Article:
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Taking things to their illogical conclusions

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22/7/14 23:06 - Octodad: Dadliest Catch

Octodad: Dadliest Catch is about a regular dad, his regular family, and his attempt to live a regular life while keeping a terrible secret. (For the sake of trying to preserve narrative tension I will try to avoid revealing his secret, but if you must know [click here] he's an octopus). Like a lot of things talking about normalcy the setting is very 1950s, not the lonely gloomy 50s of Edward Hopper, or the dark twisted suburbia of David Lynch, it’s a wholesome suburban 50s with the bright aesthetic style of a Saturday morning cartoon.
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Octodad: Dadliest Catch is a game about serious things but it deals with them lightly and at an angle. It's about the fear of people knowing who you really are and the fear of being abandoned, and the life cycle of kelp. Its conclusions are the same corny Hollywood platitudes you've heard a million times before (if you really look at horrors in the deep sea then you'll realise they aren't really so bad). But if it weren't so boundlessly optimistic and open-hearted I don't think that I could love it half as much.

24/4/12 14:22 - Some impressions of Lucian Freud - Portrait

Note: For want of better terms in the following if I talk about something being painted flatly, I mean something like being painted with invisible brushstrokes, and by something being painted roughly I mean using visible brushstrokes, or impasto effects - something like painterliness.

A short while ago I saw Lucian Freud Portraits with Tanya at the National Portrait gallery. It's one of those blockbuster shows, busy even during the middle of a week day. I don't want to think about what it would be like during a weekend. Obviously it was brilliant, but I found it cold, and left feeling like I didn't remotely understand it.

[Some thoughts]

I was reminded of Edward Hopper, because of the way the subjects don't meet your eyes, and when there is more than one subject they don't look at each other. Sad is the first word you reach for when describing these people, but that's simplistic, they're the faces of people too full of thought to have their social masks on. But even if sad is simplistic, the detachment, the pensiveness feels unavoidably melancholy.

At first I found myself feeling that I preferred Hopper. Part of that is how his obessesions are similar to mine, how his pictures influenced cinema, and they way his paintings look exactly like how Raymond Chandler stories feel. But more than that, pictures like Nighthawks and Automat seem immediately intriguing, and hint at a world and stories you'd want to explore. Initially Freud's pictures seem like closed doors.

As I moved through the exhibition I began to appreciate that he cared as much for drama as Hopper; in the accompanying booklet it says "He believed that if a painting did not have drama, it did not work. It was just paint out of a tube". But still at first the paintings did just seem like studies of flesh and hair to me.

Unlike Hopper the backgrounds are usually sparse, and that makes it harder to find a way into the story, but occasionaly comments from the booklet gave me the sense that stories were there, if you understood the code, or looked hard enough. So I, and I guess Tanya, did the only thing I know to do when art seems impossibly mysterious: accept its reality, and try to unravel its internal logic, by picking out details and thinking what they have to do with the whole, or just appreciating the details.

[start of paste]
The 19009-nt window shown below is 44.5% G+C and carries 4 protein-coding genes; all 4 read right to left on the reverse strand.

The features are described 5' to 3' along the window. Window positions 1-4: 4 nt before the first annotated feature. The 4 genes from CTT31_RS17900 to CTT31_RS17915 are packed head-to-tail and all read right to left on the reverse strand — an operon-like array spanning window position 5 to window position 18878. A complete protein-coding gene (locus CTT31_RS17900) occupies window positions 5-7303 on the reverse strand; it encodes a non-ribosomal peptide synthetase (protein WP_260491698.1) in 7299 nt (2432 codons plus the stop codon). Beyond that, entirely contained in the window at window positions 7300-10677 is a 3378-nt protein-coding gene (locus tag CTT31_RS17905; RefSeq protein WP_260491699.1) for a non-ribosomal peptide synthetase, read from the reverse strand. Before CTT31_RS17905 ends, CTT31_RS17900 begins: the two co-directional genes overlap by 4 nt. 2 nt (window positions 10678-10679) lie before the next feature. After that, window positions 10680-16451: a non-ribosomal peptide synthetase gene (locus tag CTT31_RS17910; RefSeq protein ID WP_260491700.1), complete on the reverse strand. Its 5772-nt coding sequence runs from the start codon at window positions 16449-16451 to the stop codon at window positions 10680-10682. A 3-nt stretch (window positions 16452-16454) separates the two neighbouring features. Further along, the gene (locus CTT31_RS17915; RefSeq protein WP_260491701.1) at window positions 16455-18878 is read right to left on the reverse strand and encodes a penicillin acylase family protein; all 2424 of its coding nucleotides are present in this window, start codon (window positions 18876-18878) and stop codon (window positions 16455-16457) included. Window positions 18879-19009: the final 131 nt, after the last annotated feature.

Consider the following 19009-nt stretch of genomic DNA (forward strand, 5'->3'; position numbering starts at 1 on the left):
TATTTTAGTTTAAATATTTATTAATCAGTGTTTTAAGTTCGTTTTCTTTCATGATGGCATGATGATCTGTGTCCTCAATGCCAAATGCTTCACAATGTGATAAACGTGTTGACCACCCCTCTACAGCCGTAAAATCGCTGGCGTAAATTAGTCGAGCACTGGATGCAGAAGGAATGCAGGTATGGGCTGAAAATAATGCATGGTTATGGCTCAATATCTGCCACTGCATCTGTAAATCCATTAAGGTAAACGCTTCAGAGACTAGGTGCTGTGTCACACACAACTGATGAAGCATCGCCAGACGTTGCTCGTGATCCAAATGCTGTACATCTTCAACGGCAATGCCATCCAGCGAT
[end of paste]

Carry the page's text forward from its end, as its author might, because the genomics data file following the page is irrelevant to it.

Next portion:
Doing this, whilst looking at a picture with a characteristically strange composition, Tanya asked why there was a picture of one of the earlier subjects in the background, then laughed and said I guess the more obvious question is why are the childen in the front holding ducks. While I don't understand why the picture of Leigh Bowery is there, or what the fuck the ducks doing are there, I trust they are there for a reason, and the single detail of webbed feet held in a small child's hand makes the whole picture feel worthwhile.

Part of what's interesting about Lucian Freud's pictures is the contrast between parts of the picture that are very detailed and flat in affect, and the parts that that are rough and expressive. It's easy to reach for the word "realistic" to describe the parts that are flat and detailed, and perhaps something approaching "photo-realistic" would be accurate. But to say "realistic" is to accept the reality that photographs show us, and it seems that one of the major points of painting after the invention of the photograph is to undermine that idea.

This is a side point, but while there is good work at the BP Portrait Prize, there's a formula I see repeated there that I find depressingly tedious. The painting has astonishing photorealistic detail, down to the level of reproducing photographic blur, the subject gazes soulfully out from a blank background. There are so many of these paintings. The soulful look conveys nothing, it's just fake-authenticity. There is no personality in the picture, it feels like the artist spent 5-minutes taking snaps of the subject in the artist's studio, never got to know them and never saw them again, then spent days reproducing this photo. I can't help but feel that these pictures only technically qualify as portraits, and their only artistic statement is: look at my mad skillz.